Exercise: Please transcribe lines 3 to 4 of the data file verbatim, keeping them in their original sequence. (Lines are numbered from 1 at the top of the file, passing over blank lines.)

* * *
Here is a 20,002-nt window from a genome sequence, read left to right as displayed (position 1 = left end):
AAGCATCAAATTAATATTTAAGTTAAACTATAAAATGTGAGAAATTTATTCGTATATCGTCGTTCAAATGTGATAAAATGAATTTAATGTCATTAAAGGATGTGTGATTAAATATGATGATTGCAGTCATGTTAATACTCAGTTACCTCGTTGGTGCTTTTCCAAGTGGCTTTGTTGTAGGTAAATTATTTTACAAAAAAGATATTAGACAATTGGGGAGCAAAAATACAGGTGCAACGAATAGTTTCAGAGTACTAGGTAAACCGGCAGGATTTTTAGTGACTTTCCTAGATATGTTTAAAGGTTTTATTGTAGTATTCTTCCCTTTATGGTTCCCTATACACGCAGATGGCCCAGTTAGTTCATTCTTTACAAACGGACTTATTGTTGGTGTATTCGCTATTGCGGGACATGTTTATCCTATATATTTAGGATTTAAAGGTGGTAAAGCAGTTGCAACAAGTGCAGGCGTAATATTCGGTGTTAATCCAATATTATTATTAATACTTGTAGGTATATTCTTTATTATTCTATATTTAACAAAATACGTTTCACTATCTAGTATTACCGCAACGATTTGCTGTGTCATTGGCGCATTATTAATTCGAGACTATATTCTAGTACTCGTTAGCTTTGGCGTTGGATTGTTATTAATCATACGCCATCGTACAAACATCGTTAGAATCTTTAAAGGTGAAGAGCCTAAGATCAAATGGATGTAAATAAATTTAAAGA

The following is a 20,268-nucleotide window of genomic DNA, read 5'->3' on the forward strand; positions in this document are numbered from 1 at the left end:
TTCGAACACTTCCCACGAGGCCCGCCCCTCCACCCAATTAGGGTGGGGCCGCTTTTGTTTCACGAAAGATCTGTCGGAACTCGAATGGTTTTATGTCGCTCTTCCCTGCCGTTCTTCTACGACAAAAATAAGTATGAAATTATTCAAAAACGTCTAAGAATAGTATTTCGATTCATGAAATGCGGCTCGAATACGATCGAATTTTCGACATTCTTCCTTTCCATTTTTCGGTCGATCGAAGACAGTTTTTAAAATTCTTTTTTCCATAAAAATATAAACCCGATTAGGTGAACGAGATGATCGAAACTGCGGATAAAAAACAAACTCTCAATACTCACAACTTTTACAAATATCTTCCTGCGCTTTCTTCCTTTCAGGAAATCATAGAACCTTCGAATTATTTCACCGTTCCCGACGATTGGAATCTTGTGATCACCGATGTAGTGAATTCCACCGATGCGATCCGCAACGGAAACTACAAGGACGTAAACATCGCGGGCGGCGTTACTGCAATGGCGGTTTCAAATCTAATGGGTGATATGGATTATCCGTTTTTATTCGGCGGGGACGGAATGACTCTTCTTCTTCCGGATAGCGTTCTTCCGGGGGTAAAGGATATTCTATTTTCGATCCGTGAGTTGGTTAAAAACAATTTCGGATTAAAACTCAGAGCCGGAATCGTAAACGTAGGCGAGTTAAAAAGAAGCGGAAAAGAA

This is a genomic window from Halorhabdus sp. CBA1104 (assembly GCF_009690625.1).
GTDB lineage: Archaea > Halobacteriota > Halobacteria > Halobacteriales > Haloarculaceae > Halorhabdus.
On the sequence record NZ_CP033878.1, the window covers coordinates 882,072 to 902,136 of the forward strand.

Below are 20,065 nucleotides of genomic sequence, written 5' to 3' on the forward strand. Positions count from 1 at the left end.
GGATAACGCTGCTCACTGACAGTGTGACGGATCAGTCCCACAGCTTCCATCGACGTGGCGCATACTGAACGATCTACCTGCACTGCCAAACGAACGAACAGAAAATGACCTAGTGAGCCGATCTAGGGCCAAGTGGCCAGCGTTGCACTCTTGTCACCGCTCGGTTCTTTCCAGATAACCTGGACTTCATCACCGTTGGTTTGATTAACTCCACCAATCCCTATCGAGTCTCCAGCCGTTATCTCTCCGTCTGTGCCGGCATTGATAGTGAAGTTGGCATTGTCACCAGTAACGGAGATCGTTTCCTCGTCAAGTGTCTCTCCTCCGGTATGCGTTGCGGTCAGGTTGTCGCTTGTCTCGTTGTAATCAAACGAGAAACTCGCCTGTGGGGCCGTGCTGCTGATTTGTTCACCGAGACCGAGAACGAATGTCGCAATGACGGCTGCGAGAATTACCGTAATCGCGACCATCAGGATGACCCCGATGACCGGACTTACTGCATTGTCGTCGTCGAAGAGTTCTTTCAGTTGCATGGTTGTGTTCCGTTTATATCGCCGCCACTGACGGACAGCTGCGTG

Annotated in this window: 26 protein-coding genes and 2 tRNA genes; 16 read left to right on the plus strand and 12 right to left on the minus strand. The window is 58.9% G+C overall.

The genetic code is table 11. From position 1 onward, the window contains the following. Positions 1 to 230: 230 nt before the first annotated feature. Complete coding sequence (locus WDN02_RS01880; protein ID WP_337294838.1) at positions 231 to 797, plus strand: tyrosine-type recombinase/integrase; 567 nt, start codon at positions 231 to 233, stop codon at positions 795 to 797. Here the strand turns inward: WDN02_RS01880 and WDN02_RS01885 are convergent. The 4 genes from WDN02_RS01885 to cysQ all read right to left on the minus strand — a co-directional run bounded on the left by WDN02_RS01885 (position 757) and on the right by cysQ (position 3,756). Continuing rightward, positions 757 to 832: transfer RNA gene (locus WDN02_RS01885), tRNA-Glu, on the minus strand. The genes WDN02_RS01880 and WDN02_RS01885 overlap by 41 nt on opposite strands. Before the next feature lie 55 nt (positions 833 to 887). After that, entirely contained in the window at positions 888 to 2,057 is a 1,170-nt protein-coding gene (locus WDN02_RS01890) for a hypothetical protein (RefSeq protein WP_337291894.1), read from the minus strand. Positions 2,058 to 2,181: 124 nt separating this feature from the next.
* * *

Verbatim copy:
The following is a 20,268-nucleotide window of genomic DNA, read 5'->3' on the forward strand; positions in this document are numbered from 1 at the left end:
TTCGAACACTTCCCACGAGGCCCGCCCCTCCACCCAATTAGGGTGGGGCCGCTTTTGTTTCACGAAAGATCTGTCGGAACTCGAATGGTTTTATGTCGCTCTTCCCTGCCGTTCTTCTACGACAAAAATAAGTATGAAATTATTCAAAAACGTCTAAGAATAGTATTTCGATTCATGAAATGCGGCTCGAATACGATCGAATTTTCGACATTCTTCCTTTCCATTTTTCGGTCGATCGAAGACAGTTTTTAAAATTCTTTTTTCCATAAAAATATAAACCCGATTAGGTGAACGAGATGATCGAAACTGCGGATAAAAAACAAACTCTCAATACTCACAACTTTTACAAATATCTTCCTGCGCTTTCTTCCTTTCAGGAAATCATAGAACCTTCGAATTATTTCACCGTTCCCGACGATTGGAATCTTGTGATCACCGATGTAGTGAATTCCACCGATGCGATCCGCAACGGAAACTACAAGGACGTAAACATCGCGGGCGGCGTTACTGCAATGGCGGTTTCAAATCTAATGGGTGATATGGATTATCCGTTTTTATTCGGCGGGGACGGAATGACTCTTCTTCTTCCGGATAGCGTTCTTCCGGGGGTAAAGGATATTCTATTTTCGATCCGTGAGTTGGTTAAAAACAATTTCGGATTAAAACTCAGAGCCGGAATCGTAAACGTAGGCGAGTTAAAAAGAAGCGGAAAAGAA